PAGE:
The piracy occurring off the coast of Somalia, most recently involving the hijacking of a supertanker, may have its roots in overfishing.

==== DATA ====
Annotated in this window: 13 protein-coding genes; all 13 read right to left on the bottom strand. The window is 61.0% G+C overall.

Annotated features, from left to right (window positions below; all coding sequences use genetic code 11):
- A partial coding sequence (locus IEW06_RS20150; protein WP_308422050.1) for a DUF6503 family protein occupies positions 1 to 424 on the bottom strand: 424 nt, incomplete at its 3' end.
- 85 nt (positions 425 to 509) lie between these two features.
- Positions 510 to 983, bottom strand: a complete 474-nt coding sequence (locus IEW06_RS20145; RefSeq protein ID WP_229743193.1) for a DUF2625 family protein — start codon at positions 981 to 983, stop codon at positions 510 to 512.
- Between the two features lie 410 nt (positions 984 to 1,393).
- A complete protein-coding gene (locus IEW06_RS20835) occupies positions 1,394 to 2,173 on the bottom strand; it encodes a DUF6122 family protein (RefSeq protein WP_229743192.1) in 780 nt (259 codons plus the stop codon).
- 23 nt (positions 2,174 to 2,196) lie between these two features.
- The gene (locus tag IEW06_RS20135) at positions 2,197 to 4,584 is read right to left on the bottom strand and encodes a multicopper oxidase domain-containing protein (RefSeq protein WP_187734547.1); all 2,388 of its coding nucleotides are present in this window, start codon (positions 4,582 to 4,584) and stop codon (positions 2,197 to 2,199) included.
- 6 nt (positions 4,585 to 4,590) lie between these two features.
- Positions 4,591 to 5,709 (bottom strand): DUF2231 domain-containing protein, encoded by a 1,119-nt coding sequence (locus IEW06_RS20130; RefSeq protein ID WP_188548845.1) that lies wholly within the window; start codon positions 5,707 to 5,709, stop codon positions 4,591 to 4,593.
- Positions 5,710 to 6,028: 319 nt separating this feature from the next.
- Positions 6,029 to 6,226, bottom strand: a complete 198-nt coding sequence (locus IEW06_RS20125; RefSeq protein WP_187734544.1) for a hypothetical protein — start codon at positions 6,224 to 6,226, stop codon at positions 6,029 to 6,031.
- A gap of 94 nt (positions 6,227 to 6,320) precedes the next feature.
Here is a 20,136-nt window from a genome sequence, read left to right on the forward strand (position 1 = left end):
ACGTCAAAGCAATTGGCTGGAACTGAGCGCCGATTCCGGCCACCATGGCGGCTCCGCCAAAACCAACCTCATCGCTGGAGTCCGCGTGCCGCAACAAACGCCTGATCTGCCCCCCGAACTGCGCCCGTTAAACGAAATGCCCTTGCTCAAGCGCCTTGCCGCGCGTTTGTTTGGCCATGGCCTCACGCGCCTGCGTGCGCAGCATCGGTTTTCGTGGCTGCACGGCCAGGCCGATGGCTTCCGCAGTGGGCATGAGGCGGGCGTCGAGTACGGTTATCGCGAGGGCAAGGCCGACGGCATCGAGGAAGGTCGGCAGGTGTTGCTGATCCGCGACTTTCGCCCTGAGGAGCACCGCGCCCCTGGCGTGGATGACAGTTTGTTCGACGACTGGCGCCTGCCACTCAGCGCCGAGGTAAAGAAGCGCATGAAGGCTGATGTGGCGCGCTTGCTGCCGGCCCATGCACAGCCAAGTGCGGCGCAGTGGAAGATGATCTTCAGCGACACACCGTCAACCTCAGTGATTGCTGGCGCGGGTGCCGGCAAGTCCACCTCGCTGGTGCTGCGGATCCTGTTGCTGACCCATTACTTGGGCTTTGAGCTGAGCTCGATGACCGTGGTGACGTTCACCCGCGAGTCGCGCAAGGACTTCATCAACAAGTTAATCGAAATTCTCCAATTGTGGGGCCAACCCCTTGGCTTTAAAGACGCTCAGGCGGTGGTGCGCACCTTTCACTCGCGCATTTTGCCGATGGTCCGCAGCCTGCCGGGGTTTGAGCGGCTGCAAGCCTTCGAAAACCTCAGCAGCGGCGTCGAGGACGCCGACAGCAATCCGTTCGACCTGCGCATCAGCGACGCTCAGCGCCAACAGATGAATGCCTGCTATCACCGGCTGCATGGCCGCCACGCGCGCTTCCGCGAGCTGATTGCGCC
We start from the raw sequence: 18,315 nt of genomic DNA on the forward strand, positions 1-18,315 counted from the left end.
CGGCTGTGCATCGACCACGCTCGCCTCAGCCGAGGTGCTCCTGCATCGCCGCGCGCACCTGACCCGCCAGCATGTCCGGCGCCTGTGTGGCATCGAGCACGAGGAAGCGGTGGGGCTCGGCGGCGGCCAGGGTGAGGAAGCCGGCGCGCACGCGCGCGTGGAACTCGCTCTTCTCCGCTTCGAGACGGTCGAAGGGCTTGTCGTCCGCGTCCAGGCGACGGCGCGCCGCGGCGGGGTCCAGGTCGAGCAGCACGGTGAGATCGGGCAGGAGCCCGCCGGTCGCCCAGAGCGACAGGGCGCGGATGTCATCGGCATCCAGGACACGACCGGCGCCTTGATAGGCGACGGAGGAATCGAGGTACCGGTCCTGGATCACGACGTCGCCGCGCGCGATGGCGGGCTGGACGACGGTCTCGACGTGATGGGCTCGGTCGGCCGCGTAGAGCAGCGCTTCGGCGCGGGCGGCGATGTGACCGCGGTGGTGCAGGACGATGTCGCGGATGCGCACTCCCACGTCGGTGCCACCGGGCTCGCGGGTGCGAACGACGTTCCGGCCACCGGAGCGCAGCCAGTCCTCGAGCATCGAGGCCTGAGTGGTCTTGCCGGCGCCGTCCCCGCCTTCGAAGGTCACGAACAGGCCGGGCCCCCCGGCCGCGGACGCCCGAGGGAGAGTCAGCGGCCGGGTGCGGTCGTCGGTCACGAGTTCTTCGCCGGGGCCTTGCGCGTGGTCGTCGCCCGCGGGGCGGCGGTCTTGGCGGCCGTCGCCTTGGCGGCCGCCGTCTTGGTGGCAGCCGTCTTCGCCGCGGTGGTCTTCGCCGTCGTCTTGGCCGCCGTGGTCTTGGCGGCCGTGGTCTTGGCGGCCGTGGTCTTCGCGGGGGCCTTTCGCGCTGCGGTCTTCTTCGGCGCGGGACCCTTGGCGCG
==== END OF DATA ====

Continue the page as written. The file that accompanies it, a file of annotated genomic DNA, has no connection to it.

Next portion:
An opinion piece in the Christian Science Monitor argues that “[t]he problem of piracy in Somalia originated about a decade ago because of disgruntled fishermen.” Because Somalia wasn’t able to police its own waters, foreign fishing fleets had mercilessly moved in: The UN’s Food and Agriculture Organization has estimated that there were some 700 illegal industrial fishing vessels off Somalia’s coast. “That prompted local fishermen to attack foreign fishing vessels and demand compensation. The success of these early raids in the mid-1990s persuaded many young men to hang up their nets in favor of AK-47s.” As a separate op-ed by the president of the Conservation Strategy Fund puts it, “Since then fish stocks have plummeted worldwide, shipping has exploded and ships have become much easier and rewarding to catch than fish.”

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